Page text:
Parade after parade, event after event, we danced, serrucho-ed, cheered, photographed and celebrated towards the culmination: Caraval weekend, March 1-4, 2014. The long-anticipated weekend, attracting tourists and professional pickpocketers from around the globe. Suddenly, arepa prices skyrocketed, the streets started filling with tall, Raybans-sporting pale people, and the carnaval music got even louder.

In rickety buses, overcrowded airplanes, air-conditioned shuttles and little taxis, the world converged on Barranquilla with juicy anticipation, ready to gozar the event of the year.

And that brings us to Friday night of Carnaval.

to be continued…



I’m an (unlucky) fisherwoman–and a poet!

Today, I took a break from lesson plans and meandered down to the pier. The 4 pm sun was strong as I stopped by the vegetable store to inquire about avocados (I’m gaining something of a reputation as an avocado eater). Lucky for me, they not only had ripe avocados but also fresh spinach! I think I confuse the vegetable men with my enthusiasm for green things, but they cheerfully bagged my purchases and said, “see you later, my queen!”

I took the quickest route–in front of the catedral–then cut to the back street to avoid the tourist hunters in the main plaza. Today, I just wasn’t in the mood to explain that a) I live here and b) I’m too poor for your chicken dinner this month. On the back street, I heard the waves as I passed behind the restaurant row. Between the plastic tables, I caught a glimpse of the old muelle. As I’ve mentioned in other posts, the muelle used to be the longest, busiest pier in South America; today, it’s four stubborn slabs of broken concrete and steel, a shadow of the glorious railroad days and tourists’ pocketbooks that used to come from all over to witness the bustle. Now a days, the old men call it “the four piers of Puerto Colombia,” a sad joke before they take another pull on their frosty Aguila Lights.

I made a beeline for Amelia’s jewelry stand of woven bracelets and shell necklaces that tinkle in the gusty breeze. She’s always here, clenching a needle in her teeth as she threads shells onto fishing wire. I met Amelia a few weeks ago when I decided I was going to introduce myself to all the artisans on the pier so that they’d stop trying to sell me stuff. This afternoon, she lit up when she saw me, laying out a piece of heavy cloth for me to sit on. We tried to exchange New Year’s stories, but the vallenato music at the adjacent restaurant was too loud and she had customers. I left my avocado with her and headed for the muelle.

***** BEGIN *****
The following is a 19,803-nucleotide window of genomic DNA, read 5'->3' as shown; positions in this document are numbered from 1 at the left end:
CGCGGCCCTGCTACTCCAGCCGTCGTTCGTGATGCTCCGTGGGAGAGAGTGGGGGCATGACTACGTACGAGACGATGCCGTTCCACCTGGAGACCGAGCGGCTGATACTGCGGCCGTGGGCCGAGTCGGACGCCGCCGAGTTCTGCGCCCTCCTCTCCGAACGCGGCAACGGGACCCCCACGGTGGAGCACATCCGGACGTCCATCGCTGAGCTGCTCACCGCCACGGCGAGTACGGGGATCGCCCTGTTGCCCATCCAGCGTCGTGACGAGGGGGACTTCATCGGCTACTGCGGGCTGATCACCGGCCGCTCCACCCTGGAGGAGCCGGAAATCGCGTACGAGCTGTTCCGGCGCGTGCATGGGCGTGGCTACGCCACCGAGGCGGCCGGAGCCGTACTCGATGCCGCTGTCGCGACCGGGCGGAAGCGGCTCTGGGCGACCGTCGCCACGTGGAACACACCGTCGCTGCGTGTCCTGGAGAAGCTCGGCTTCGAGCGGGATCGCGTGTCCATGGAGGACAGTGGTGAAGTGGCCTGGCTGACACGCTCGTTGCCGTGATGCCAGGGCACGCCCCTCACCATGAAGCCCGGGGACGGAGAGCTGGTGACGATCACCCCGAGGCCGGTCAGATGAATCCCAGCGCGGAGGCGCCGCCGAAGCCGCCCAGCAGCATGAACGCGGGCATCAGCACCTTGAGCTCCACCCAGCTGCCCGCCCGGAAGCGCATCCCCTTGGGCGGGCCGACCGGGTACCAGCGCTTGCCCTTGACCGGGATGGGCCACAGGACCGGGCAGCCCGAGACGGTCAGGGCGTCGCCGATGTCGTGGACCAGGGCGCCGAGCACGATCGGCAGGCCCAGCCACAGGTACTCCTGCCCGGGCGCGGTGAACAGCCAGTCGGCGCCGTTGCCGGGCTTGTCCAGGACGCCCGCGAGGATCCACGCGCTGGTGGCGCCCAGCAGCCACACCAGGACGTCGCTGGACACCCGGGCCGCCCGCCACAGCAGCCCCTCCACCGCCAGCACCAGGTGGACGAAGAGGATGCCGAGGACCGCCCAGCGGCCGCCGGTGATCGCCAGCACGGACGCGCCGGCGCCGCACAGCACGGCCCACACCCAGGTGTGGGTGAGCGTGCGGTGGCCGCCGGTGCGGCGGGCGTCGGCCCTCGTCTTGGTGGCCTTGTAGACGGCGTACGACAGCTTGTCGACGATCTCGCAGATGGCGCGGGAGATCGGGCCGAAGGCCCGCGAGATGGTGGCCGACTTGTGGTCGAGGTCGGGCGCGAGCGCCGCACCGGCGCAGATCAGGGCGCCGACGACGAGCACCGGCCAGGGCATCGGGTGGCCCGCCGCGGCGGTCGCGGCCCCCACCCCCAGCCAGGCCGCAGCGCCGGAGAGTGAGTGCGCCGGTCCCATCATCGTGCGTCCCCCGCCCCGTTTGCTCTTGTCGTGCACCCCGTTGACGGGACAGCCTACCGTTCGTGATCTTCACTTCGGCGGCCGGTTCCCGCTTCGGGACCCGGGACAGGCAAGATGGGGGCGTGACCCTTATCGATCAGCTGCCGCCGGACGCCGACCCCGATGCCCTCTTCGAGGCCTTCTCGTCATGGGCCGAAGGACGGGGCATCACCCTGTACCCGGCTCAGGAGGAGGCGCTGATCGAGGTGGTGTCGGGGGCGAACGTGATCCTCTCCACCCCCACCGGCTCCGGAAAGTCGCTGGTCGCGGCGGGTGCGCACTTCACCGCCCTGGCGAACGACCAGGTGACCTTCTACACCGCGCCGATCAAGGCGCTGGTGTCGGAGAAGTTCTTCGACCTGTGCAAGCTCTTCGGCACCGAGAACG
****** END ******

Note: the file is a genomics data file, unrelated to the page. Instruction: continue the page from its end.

December is the month of breezes and “cooler” temperatures (around 80-85 degrees), and the strong winds almost blew me over as I walked out over the waves. On the right side, the open sea was choppy and high as it crashed into the cement; on the left side, the leftover wave fragments are still for a moment before recollecting themselves and rushing towards the rocky beach. In this still spot, Ramiro was fishing.

Apparently, Ramiro and I are neighbors, but I didn’t recognize him when I started chatting with him about the wind conditions. He recognized me, though. He started to tell me stories about when the muelle was whole and an island guarded the puerto. He used to work the international ships that came to Puerto Colombia and to the mouth of the Magdalena River–English, Spanish and American liners. Nowadays, he’s pensioned and fishes for fun, although I can’t imagine any exercise in patience to be enjoyable. He laughed when I said I had bad luck for fishing–then handed me the line. “Just for a minute, while I rig the other one!” he promised.

I got into proper fishing position: back to the wind, eyes squinting at the setting sun. Every passerby stopped to look at me, look at the fishing line, and look at the dying fish next to me.

La gringa pescadera! The white girl fisherman!” they murmured.

“His name is ‘Lunch’,” I shrugged back, deciding not to tell anyone that it wasn’t my catch to claim.

I watched the light turn pink on the foaming waves and  Ramiro sang in a sweet baritone voice, a ballad he wrote to the muelle for its 100th birthday. He sang about the view from the island; the tourists who used to come; the storms that broke it and its abandonment by the rest of Colombia.

For some reason, Ramiro decided that I’m a “beautiful artist”, and he talked about the music and the art and the beauty of the death of the muelle. He marveled at my travels and I realized that right here, on this hard piece of history, even those who stay in one place can understand the heart of a gypsy.


And then I went home and wrote a little poem, but it’s kind of in two languages, or Spanglish, or something:

El mar es mi hogar

pero falto las aletas o alas

para escapar de las olas

y me quedo en el muelle

contra el viento con ellas

The waves argue amongst themselves

against the wind

I lack feathers or fins to

fly over or under them

so I stay at the surface,

fighting the wind together with the waves.